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Canadian Business Council (CBC) Chairman, Mr. Jack Matar, Interview with The National

24 July 2016 4:00 AM | Anonymous member (Administrator)


Jack Matar, the chairman of the Canadian Business Council in Abu Dhabi, believes Emirati women are getting to somewhere and getting the country to another level. Delores Johnson / The National 

The chairman of the Canadian Business Council says his country is known for its technological prowess. This is valuable to the rapidly changing UAE economy as Emirati entrepreneurs start to push beyond government positions.

Jack Matar, the chairman of the Canadian Business Council in Abu Dhabi, is in the middle of his two-year term. He has served as chairman twice before and decided to run again last year. The 230 members of the council work in many different industries across the UAE, such as services, food, hospitality and finance.

How do you see the current situation regarding the economy of the UAE?

In the Canadian business community, we have full confidence in the measures taken in different sectors of the economy. I guess the oil price will soon stabilise. Of course there is a question mark [about the number of new projects launched by the government next year], but I have to be optimistic and it has to be better than 2016 because the economy will have to stabilise. And when the business community gets accustomed to [the low oil price environment], then things will go back to normal.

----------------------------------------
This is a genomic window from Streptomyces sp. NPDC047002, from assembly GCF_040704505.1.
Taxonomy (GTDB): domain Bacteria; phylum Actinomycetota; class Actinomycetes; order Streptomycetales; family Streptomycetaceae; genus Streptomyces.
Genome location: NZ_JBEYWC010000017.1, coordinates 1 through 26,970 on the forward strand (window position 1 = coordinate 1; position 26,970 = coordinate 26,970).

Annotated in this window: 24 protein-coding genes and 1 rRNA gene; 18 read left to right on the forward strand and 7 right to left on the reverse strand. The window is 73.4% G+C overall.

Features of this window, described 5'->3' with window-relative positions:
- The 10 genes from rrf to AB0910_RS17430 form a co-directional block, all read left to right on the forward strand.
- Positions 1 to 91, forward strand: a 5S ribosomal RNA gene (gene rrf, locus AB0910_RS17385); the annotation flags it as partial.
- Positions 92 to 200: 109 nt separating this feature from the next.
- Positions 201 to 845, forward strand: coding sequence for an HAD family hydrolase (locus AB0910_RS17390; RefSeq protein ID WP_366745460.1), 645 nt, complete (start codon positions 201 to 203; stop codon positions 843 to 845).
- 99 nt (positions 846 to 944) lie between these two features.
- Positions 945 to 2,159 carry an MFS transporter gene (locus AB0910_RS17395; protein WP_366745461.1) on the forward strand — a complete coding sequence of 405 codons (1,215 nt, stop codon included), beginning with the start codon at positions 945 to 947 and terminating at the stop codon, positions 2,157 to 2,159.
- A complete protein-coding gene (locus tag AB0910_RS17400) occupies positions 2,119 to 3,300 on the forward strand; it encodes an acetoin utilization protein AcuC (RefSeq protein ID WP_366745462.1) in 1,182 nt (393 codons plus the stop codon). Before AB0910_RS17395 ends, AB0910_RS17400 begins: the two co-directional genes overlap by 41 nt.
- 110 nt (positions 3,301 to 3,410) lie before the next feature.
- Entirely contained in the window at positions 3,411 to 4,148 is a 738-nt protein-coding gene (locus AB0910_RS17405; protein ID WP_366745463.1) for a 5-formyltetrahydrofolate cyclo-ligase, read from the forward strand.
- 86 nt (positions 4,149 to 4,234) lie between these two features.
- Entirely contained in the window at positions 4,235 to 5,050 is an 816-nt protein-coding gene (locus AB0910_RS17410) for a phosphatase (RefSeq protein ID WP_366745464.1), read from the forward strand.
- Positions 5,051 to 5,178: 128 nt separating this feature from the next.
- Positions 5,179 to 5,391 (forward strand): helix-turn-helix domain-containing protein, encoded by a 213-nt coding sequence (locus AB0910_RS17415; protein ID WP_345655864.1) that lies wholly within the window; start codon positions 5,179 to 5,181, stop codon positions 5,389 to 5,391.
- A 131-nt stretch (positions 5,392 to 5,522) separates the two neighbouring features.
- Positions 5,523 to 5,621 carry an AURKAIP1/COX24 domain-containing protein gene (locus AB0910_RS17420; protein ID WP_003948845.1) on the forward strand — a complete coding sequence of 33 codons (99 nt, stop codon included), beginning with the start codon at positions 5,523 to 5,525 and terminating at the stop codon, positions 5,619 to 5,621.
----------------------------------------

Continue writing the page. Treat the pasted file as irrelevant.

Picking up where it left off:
How long do Canadian companies take to decide to open in the UAE?

Usually and strategically, between the decision of moving and opening, it takes between six months and one year, because they come and they study and after one year, a lot of companies decide not to stay. They test the water, they have a partnership, they study … The Canadians are not fortune hunters. They would like to come for a stable market because they have a lot to offer like high technology. They are not trying to start from zero. Canadian companies are coming with an added value to the local economy.

So the oil price falling last year had a strong effect on the number of newcomers settling here?

A little bit, not a lot. From Canada, the companies that decide to come here are in sectors such as technology, instrumentation, things that have nothing to do with oil. Canada is well-known for its new technology.

Do Canadian companies already here have a plan B to pull out from the UAE?

Plan B is there for everybody. There is nobody who works without plan B, or even plan C. Canadian companies are here to stay. I am getting calls from Canadians who left the country, left Abu Dhabi, and they are trying to come back and work for any salary because life in Abu Dhabi is much easier than living in Canada.

In what way?

Salaries, ease of life, no taxes. It is an easy environment. The weather is the most important factor. Canadian weather is hard – we have six months of freezing cold and snow. It goes down to minus 35C, average is minus 10C and 0C is spring. So when they have sun here for 330 days per year, that’s why Canadians love the weather here.